OTTAWA — Carli Lloyd scored on a header in the 51st minute, and the United States beat China 1-0 Friday night to reach a semifinal against Germany at the Women’s World Cup.
Hope Solo had her fourth straight shutout for the second-ranked United States, which has reached the final four of all seven Women’s World Cups but has not won since beating China on penalty kicks for the 1999 title at the Rose Bowl. Seeking their third world championship, the Americans have not allowed a goal in 423 minutes since this year’s tournament opener against Australia.
The U.S. plays top-ranked Germany, the 2003 and ’07 champion, on Tuesday in Montreal.
Despite missing midfielders Megan Rapinoe and Lauren Holiday, who were suspended for yellow card accumulation, the U.S. managed a more attacking attitude and extended its unbeaten streak against China to 25 matches dating to 2003.
“I think it was a highly energized performance,” U.S. coach Jill Ellis said. “I thought we took care of the ball well, still created a lot of opportunities. So, yeah, we’re really pleased.”
Morgan Brian replaced Holiday in the middle of the field, with Tobin Heath and Kelley O’Hara — making her first start since March — the flanks. Amy Rodriguez started up top with Alex Morgan, injecting more pace, while Abby Wambach did not enter until the 86th minute.
Wearing the captain’s armband, Lloyd got the breakthrough with her 65th goal in 200 international appearances. Julie Johnston lofted a long ball into the penalty area and Lloyd met it with her head 10 yards from the goal line and bounced the ball off the artificial turf and past goalkeeper Fei Wang. That brought cheers from the overwhelmingly pro-American crowd of 24,141 at Lansdowne Stadium.
Before that, the best American chance was by Johnston in the 26th minute that was cleared in front of an open net by defender Li Dongna. Johnston also had a header off a corner kick in the 31st minute that popped over the crossbar.
Brian had a chance to double the lead in the 73rd, but her long strike hit a post, and Lloyd missed high on the rebound.
The U.S. had a 17-6 advantage in shots and its offense was less stagnant than in the round-of-16 win over Colombia .
Germany 1, France 1
MONTREAL — Celia Sasic tied the score in the 84th minute, Nadine Angerer stopped Claire Lavogez in the final attempt of a shootout and Germany beat France 5-4 on penalty kicks after a 1-1 tie to reach the semifinals.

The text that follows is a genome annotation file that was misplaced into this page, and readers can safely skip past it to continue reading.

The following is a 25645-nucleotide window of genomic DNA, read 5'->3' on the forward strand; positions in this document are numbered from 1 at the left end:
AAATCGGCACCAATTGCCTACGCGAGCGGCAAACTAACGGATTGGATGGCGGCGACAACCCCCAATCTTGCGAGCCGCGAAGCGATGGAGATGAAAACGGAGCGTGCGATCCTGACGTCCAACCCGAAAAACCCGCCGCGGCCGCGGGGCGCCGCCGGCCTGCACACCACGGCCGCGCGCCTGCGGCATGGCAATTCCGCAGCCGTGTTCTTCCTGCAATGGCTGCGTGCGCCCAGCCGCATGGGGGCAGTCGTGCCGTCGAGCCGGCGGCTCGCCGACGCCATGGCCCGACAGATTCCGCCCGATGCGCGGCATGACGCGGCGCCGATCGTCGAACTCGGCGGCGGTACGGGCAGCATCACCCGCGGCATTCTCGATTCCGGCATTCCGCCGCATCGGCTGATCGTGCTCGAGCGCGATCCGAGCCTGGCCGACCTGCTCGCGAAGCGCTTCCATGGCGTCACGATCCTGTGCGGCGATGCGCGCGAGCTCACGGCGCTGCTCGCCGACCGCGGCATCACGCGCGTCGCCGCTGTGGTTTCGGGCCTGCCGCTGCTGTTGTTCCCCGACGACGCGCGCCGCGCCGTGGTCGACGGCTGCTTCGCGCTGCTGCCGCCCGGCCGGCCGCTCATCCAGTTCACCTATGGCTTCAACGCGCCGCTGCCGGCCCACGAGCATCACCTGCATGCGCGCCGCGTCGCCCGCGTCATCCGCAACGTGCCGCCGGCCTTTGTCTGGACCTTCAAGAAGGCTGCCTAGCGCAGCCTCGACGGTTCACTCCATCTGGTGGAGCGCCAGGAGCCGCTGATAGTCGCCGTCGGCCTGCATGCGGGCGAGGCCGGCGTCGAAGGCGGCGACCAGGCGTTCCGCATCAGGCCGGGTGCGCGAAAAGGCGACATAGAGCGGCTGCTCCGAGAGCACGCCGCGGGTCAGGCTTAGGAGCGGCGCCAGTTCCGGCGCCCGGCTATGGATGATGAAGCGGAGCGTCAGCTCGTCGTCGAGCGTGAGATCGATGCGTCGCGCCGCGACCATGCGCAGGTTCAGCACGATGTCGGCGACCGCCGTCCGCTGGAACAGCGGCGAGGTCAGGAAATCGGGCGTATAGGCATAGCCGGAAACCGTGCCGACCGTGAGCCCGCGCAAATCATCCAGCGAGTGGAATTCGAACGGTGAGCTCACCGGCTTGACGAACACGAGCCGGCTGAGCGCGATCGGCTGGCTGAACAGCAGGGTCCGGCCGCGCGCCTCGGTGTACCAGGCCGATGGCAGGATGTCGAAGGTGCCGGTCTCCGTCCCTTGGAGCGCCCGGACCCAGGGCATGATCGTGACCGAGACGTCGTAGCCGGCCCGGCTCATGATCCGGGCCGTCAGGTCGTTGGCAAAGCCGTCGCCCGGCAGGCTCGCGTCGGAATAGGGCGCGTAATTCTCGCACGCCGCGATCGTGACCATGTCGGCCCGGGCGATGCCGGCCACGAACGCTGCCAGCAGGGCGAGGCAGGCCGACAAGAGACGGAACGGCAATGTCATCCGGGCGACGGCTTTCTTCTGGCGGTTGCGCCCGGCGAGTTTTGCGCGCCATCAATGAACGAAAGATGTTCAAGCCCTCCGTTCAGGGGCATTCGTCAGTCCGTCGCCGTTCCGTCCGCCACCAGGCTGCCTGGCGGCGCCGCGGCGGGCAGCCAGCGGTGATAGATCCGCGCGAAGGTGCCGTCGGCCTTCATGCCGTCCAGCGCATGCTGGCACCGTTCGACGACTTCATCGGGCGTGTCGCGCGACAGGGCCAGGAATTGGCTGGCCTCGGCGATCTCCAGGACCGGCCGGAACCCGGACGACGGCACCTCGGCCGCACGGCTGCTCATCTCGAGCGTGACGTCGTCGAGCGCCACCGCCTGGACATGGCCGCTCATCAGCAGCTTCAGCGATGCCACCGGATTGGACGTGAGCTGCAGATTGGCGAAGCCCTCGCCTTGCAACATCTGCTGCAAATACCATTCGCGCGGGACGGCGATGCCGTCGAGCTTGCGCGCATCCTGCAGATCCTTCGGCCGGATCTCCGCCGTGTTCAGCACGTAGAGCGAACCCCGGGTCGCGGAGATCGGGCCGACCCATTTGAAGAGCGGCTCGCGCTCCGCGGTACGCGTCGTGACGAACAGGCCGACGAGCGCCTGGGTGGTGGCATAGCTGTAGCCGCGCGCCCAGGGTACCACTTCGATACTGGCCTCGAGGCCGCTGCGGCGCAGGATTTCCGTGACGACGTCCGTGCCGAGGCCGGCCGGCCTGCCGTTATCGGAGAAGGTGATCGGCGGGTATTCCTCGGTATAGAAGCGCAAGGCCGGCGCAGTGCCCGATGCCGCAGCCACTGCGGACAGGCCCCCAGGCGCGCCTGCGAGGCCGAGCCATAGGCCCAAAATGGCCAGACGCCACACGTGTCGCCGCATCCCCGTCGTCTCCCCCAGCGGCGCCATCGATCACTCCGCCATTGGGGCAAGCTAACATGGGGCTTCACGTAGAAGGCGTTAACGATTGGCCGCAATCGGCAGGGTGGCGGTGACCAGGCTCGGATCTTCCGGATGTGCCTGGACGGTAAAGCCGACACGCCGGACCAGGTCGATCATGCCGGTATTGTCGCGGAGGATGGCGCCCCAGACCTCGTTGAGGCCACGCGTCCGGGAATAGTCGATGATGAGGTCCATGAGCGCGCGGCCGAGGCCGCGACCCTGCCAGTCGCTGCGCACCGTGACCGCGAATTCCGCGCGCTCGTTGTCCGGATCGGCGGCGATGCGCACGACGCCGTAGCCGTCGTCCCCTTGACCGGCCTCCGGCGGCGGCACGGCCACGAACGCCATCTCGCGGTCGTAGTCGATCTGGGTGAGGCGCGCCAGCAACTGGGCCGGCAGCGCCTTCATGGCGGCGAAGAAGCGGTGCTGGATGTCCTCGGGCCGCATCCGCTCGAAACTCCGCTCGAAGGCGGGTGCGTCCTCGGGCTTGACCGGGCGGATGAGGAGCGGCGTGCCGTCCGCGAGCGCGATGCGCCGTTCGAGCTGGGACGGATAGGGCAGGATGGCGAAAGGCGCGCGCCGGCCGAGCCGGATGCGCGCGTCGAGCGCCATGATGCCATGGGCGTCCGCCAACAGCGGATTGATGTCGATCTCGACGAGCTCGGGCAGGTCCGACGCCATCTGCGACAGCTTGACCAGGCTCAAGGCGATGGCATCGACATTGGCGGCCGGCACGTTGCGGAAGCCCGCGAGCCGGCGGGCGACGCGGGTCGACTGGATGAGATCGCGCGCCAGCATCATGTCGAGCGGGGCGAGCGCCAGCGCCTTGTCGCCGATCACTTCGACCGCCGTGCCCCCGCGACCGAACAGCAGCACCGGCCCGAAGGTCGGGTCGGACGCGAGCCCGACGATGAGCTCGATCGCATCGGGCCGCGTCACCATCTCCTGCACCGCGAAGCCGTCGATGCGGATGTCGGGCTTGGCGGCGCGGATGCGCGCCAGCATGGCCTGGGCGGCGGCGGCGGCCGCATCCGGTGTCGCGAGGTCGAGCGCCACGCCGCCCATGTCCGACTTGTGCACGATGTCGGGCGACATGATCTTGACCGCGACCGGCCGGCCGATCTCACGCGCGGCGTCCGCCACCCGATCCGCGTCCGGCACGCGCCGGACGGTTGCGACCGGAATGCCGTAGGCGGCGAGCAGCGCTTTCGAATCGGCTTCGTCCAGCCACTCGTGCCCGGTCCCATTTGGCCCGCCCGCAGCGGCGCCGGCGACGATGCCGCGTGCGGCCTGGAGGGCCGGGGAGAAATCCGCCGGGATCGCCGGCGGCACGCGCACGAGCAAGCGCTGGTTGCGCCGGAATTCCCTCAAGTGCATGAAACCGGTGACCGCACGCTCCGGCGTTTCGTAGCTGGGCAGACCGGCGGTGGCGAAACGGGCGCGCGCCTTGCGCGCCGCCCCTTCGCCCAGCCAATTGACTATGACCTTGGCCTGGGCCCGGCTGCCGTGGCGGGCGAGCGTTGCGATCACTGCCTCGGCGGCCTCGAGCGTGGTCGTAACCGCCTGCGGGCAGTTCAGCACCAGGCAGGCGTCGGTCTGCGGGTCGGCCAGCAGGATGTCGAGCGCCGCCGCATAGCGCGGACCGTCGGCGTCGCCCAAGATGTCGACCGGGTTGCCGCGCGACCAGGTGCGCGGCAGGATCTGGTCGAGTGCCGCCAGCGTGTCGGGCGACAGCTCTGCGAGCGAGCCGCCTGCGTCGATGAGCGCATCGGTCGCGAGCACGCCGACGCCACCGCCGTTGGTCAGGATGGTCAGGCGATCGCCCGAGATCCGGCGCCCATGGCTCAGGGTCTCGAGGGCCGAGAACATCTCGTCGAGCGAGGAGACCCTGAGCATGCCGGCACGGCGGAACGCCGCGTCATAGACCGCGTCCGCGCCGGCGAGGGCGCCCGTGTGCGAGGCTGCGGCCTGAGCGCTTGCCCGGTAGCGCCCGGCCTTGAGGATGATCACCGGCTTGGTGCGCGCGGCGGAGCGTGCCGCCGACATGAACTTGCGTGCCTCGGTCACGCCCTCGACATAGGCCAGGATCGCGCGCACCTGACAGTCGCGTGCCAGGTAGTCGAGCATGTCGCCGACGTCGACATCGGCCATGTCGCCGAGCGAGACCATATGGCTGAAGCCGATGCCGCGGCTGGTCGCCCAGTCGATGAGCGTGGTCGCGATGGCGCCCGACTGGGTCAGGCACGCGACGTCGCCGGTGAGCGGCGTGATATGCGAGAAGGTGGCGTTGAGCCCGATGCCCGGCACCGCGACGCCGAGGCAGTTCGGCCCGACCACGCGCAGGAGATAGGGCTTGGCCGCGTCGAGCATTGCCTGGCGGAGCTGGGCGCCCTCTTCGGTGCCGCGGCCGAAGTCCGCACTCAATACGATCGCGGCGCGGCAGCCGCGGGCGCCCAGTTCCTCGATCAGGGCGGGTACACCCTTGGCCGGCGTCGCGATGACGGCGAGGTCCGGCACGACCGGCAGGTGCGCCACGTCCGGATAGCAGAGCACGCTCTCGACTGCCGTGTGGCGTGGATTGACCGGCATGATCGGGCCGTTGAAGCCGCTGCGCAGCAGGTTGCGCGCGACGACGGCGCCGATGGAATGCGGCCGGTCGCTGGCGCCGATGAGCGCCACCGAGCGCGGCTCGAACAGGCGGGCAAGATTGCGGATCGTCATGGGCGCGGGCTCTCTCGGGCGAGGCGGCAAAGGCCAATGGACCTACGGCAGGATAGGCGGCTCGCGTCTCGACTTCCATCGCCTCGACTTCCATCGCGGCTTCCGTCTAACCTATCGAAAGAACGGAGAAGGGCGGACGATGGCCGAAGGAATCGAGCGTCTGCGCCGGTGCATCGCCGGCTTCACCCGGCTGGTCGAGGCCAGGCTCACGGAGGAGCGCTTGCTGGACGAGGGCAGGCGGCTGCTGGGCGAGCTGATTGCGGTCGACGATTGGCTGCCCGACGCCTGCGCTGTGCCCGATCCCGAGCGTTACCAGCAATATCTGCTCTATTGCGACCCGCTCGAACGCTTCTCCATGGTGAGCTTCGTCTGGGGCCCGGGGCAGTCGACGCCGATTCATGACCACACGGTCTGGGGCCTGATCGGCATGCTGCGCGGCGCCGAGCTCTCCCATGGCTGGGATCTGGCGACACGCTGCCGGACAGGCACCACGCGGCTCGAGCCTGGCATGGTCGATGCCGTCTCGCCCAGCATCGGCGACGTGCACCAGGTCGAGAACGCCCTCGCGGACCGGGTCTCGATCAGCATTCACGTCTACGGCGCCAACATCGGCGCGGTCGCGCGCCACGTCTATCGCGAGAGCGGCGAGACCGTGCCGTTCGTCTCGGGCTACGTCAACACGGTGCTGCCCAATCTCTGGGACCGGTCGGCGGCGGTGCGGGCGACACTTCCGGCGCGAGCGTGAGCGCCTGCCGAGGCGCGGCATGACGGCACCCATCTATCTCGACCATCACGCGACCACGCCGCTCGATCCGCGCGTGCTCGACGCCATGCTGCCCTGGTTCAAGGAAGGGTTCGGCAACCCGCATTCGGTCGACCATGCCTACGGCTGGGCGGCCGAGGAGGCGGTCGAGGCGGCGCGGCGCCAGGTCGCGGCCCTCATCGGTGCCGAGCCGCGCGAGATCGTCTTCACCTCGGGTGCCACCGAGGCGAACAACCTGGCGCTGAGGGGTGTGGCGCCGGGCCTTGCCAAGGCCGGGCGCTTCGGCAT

It was the first World Cup win on penalty kicks for the German women. And the eight-time European champions have a chance to add another trophy after their win over No. 3 France in a match that was seen as an “early final.”
“Everyone says, ‘You had a great game. You are at the level of Germany,’ But we lost,” France coach Philippe Bergeroo said. “So what matters is to learn, to learn that to dominate doesn’t mean that you’ll win. They need to learn what will allow them to win games in the future.”
Louisa Necib put France ahead in the 64th minute, but Sasic scored the equalizer on a penalty kick after a hand ball in the penalty area.
Germany entered as the No. 1 team in the FIFA rankings. But the Germans were dominated by Les Bleues early.
Still, the match remained scoreless until French defender Jessica Hourara lofted the ball in from midfield to the penalty area, where Germany’s Babett Peter was waiting. She headed it away from the goal, but right to Necib, whose shot from just outside the area was deflected to the right of Angerer’s outstretched hand and into the net.
Germany tried to respond with physical play, and Lena Goessling and Dzsenifer Morozsan were given yellow cards in the 68th minute. But it could not muster an attack until the 84th, after Leonie Maier kicked the ball off defender Amel Majri’s raised arm just inside the penalty area.
Sasic booted the spot kick to goalkeeper Sarah Bouhaddi’s right when the keeper guessed left for her sixth goal of the tournament; Germany has been awarded 12 penalty kicks in World Cup play and converted them all.
Its proficiency showed again in the shootout.
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